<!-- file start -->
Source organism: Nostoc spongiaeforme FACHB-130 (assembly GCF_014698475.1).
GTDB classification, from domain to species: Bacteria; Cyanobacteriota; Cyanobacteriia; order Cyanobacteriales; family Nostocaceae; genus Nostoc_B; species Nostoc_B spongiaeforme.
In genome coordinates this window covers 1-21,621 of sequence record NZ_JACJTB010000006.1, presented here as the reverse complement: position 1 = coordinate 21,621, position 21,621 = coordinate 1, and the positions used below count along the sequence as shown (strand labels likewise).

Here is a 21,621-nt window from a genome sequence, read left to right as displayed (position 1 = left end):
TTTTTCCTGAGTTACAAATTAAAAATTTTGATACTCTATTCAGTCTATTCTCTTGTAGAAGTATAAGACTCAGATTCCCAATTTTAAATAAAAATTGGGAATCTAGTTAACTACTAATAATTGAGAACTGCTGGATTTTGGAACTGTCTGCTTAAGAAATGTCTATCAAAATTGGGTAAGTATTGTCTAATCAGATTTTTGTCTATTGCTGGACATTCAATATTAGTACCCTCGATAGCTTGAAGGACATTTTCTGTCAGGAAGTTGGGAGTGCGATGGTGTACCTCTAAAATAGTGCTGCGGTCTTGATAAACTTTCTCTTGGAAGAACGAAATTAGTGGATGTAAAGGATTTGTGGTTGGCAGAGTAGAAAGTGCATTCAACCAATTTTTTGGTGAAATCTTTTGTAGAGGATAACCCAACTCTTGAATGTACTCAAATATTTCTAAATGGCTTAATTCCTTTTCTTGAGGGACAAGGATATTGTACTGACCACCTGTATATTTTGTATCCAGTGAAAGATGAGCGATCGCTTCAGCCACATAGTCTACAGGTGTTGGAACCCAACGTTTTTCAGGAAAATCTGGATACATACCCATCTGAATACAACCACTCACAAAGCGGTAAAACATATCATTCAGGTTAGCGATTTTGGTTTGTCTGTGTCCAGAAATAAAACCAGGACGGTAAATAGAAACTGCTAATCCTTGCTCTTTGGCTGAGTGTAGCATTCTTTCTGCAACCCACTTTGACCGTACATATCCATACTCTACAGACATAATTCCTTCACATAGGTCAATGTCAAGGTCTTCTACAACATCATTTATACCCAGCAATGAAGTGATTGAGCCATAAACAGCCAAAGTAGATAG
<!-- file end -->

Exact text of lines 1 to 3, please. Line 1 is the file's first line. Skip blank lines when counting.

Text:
Source organism: Nostoc spongiaeforme FACHB-130 (assembly GCF_014698475.1).
GTDB classification, from domain to species: Bacteria; Cyanobacteriota; Cyanobacteriia; order Cyanobacteriales; family Nostocaceae; genus Nostoc_B; species Nostoc_B spongiaeforme.
In genome coordinates this window covers 1-21,621 of sequence record NZ_JACJTB010000006.1, presented here as the reverse complement: position 1 = coordinate 21,621, position 21,621 = coordinate 1, and the positions used below count along the sequence as shown (strand labels likewise).